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Mumbai: On 31 July 2013, the National Spot Exchange Ltd, or NSEL, issued a late-night statement suspending all spot contracts. What seemed to be a mere case of following a government directive turned out to be a 5,574 crore payments scam that busted an exchange for the first time in India. It led to losses for 13,000 investors.

In the three years since, investigators have attached assets estimated to be worth around 8,000 crore, arrested alleged perpetrators, filed chargesheets in courts and are still on the money trail.

Out of the total dues, NSEL was able to distribute only 304.50 crore up to 10 September 2013. Of the total attached assets, 34.98 crore has been recovered but they haven’t been distributed to investors as a high court committee set up to examine investor claims is still in the process of verification.

Also see: How the NSEL crisis unfolded

Financial Technologies (India) Ltd, or FTIL, which owned a 99.99% stake in NSEL, has since moved out of the exchange business and is now focusing on technology for start-ups. The group’s founder, Jignesh Shah, has been arrested twice, while many of his trusted aides have shifted focus.

Mint takes a look at the key people in the NSEL drama and what they are doing now.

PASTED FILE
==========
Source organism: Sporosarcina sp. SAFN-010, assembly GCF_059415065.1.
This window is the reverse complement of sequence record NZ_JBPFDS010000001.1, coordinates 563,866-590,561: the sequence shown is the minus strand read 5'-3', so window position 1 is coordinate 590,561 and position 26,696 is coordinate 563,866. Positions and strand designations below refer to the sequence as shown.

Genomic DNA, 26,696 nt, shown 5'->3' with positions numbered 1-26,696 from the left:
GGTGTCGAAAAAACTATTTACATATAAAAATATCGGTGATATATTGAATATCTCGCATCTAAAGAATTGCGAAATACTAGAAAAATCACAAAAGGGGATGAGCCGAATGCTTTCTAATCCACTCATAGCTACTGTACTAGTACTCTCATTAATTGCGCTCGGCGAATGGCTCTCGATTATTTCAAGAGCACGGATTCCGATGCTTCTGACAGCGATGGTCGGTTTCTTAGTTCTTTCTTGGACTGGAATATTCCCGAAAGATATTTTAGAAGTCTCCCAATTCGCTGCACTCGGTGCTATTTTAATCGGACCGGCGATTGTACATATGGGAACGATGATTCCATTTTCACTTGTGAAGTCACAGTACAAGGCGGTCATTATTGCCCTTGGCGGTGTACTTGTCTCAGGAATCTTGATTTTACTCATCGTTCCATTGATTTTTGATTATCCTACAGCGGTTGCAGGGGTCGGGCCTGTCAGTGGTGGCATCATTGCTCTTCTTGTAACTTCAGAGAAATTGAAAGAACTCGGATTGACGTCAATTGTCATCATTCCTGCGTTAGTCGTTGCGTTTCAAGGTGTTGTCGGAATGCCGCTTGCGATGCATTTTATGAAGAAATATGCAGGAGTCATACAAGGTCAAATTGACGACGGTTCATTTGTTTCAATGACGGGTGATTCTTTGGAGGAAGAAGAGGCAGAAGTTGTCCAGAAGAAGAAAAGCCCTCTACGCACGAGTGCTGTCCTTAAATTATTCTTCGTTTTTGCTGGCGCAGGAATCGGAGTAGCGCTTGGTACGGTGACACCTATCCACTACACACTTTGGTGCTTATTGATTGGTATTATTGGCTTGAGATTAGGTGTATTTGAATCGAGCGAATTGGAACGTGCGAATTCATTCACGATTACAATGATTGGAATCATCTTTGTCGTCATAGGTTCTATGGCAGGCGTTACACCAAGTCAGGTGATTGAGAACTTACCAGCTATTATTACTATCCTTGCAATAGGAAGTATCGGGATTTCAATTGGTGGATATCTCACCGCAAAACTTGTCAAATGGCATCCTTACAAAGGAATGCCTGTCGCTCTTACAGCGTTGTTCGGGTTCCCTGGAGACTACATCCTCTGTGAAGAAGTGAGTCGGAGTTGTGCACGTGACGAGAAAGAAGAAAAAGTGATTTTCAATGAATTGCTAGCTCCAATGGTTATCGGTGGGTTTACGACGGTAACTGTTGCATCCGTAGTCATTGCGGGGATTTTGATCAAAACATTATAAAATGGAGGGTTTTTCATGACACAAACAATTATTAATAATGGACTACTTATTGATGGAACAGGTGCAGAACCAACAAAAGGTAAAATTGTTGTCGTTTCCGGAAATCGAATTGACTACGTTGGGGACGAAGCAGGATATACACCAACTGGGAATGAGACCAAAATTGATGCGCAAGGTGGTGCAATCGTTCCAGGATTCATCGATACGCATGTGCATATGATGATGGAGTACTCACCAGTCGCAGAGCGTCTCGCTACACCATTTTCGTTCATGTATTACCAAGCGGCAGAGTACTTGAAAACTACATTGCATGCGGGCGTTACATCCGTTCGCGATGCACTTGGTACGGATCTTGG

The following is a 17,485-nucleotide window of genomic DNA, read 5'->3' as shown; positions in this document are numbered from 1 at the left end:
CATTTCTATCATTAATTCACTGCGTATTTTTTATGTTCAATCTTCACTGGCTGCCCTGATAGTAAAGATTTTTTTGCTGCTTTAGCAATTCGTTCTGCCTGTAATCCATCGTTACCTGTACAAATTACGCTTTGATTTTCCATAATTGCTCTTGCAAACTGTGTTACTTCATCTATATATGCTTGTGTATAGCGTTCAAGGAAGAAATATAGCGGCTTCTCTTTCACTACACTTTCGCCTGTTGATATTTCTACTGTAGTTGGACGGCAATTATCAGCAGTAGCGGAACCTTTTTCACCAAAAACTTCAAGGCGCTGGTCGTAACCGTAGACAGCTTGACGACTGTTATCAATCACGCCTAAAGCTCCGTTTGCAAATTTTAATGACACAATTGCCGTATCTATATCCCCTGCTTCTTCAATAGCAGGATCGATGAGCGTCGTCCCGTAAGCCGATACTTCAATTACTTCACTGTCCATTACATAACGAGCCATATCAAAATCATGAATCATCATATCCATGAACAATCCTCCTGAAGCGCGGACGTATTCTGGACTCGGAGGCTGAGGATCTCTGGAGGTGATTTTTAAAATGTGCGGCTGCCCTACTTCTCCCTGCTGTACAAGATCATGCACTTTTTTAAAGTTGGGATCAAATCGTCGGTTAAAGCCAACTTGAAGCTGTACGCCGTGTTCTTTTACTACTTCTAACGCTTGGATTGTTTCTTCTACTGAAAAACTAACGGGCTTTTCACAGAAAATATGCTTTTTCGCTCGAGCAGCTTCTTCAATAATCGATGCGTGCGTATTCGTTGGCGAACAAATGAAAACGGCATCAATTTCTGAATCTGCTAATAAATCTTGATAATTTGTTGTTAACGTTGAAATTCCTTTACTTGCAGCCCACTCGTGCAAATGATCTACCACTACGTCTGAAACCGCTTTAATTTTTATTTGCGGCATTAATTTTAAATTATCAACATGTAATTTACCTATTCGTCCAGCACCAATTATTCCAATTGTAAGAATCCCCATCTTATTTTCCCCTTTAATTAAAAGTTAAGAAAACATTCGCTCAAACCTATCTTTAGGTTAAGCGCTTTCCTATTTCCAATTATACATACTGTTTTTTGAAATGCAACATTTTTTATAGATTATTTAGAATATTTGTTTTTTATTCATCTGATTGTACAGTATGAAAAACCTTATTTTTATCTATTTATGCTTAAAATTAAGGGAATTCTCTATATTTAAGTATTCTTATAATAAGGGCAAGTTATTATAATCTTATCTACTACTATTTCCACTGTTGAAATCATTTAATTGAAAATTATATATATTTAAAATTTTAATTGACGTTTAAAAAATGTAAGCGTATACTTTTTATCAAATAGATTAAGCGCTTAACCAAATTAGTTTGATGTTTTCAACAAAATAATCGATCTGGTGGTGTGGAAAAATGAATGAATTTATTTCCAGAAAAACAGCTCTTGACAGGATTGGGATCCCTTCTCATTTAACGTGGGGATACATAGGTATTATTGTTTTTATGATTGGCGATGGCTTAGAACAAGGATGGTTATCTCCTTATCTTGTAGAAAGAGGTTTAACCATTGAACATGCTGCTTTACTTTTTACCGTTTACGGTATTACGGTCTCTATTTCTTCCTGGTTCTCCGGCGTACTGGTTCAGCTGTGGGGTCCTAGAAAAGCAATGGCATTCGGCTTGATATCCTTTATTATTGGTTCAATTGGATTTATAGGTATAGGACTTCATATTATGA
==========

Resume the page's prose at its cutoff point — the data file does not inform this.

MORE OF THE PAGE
At the peak of his career, 49-year-old Jignesh Shah was called the king of commodity exchanges. He founded FTIL, a technology provider for market participants and exchanges such as Multi Commodity Exchange of India Ltd (MCX), MCX Stock Exchange Ltd (MCX-SX, now known as Metropolitan Stock Exchange) and NSEL, among others.

After the NSEL crisis, the Economic Offences Wing (EOW) of the Mumbai police filed a charge sheet against Shah alleging criminal conspiracy, fraud and forgery. The Enforcement Directorate (ED) is currently investigating him and is preparing to file a supplementary chargesheet.

In November 2014, Shah stepped down as managing director and CEO of FTIL and assumed the role of ‘chairman emeritus and mentor’. Arrested for a second time by the ED on 12 July on charges of money laundering and not cooperating with investigators, he is in judicial custody till 1 August.